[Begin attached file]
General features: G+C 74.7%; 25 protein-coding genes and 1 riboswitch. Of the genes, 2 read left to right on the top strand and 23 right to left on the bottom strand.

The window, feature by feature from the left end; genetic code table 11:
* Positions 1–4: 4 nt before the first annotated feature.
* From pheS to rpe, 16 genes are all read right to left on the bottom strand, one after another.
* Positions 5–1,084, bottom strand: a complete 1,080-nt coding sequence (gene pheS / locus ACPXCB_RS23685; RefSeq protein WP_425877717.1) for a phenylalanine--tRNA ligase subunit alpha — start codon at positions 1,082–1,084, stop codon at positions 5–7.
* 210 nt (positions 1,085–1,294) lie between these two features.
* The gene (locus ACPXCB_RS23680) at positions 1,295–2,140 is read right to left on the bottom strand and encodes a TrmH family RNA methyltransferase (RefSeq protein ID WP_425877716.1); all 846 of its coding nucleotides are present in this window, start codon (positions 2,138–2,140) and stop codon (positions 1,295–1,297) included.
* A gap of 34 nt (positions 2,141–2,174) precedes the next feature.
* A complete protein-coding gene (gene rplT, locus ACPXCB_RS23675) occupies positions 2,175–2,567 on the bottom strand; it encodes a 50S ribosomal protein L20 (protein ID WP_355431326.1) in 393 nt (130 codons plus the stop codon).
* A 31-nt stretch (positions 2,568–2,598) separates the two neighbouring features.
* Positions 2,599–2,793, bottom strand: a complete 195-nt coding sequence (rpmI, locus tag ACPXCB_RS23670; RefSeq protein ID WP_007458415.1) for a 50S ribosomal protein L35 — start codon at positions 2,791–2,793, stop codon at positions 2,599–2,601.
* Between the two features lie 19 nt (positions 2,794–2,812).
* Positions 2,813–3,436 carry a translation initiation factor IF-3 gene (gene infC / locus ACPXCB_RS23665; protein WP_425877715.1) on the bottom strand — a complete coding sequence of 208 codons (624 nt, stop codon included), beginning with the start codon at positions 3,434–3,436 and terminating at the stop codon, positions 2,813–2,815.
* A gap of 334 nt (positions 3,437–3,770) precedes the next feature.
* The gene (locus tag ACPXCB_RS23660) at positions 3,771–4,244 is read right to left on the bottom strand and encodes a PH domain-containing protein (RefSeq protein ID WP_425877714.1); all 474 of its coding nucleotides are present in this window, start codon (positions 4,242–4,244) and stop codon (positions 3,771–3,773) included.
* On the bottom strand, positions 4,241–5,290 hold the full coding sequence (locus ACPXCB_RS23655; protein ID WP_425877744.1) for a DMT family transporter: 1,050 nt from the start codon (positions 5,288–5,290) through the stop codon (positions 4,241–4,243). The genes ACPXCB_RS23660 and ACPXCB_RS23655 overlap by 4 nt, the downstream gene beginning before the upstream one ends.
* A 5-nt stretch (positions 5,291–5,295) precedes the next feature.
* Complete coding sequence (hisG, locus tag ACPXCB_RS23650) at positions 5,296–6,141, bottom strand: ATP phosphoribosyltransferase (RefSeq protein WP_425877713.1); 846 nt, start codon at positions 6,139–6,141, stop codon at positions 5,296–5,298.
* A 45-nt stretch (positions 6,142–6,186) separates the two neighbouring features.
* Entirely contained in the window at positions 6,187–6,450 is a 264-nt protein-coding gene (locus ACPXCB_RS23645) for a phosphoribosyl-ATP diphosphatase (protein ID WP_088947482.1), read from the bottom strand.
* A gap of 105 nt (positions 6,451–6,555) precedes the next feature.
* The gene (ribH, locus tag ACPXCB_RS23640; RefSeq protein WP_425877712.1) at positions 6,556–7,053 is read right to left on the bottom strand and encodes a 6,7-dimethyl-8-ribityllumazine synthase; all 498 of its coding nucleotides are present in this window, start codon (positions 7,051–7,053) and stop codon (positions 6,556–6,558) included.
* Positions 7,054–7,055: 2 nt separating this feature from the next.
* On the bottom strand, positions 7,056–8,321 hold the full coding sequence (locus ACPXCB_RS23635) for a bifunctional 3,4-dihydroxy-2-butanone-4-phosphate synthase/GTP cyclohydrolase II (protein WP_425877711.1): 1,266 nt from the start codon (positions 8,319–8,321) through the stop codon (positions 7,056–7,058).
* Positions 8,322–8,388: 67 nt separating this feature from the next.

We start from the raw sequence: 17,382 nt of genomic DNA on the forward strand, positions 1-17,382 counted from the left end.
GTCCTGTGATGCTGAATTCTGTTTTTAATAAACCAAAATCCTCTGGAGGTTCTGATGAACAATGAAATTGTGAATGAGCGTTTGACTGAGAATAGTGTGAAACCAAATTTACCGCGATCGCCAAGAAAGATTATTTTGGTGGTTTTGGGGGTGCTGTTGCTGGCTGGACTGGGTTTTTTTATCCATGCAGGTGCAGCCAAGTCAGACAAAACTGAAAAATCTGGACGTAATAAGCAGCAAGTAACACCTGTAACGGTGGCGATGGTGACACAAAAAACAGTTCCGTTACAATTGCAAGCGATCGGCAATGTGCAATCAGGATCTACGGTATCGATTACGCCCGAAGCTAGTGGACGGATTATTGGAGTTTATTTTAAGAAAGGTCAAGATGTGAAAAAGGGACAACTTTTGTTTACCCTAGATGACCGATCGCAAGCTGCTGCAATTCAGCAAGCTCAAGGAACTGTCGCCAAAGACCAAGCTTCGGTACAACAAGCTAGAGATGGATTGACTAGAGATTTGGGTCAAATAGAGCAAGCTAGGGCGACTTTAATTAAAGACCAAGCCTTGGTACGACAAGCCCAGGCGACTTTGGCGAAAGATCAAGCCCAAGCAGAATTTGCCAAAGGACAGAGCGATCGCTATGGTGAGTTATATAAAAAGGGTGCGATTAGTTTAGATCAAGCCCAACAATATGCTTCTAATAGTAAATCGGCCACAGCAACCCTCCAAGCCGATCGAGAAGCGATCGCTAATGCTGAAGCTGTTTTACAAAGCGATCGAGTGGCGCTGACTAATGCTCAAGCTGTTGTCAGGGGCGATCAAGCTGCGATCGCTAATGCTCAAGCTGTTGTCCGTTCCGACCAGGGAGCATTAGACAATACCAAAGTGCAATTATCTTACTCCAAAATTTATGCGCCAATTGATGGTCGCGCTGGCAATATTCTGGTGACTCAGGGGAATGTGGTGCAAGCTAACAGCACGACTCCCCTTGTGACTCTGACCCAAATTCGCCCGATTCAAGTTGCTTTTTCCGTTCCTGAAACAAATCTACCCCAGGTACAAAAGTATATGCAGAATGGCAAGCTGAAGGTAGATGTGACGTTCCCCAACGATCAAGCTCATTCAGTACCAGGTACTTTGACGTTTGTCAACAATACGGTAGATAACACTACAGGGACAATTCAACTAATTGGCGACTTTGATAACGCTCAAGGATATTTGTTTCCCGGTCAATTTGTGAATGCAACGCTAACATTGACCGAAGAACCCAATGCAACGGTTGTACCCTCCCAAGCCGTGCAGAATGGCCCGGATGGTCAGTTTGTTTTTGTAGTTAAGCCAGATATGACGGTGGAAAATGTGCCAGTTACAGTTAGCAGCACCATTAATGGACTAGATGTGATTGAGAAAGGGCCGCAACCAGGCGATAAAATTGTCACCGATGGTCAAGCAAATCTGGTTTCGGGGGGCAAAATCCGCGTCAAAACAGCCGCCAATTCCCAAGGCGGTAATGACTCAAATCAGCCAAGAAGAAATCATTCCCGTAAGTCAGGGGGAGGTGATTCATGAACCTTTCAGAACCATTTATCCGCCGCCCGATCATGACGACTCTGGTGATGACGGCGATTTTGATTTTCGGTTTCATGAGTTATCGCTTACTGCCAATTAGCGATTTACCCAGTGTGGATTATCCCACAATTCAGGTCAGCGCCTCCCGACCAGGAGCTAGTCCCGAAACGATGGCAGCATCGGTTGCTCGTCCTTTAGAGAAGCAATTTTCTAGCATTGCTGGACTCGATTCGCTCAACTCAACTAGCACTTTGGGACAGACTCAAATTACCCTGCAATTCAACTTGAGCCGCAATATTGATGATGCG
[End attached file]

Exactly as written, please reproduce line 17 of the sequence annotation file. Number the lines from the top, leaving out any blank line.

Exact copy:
* A 5-nt stretch (positions 5,291–5,295) precedes the next feature.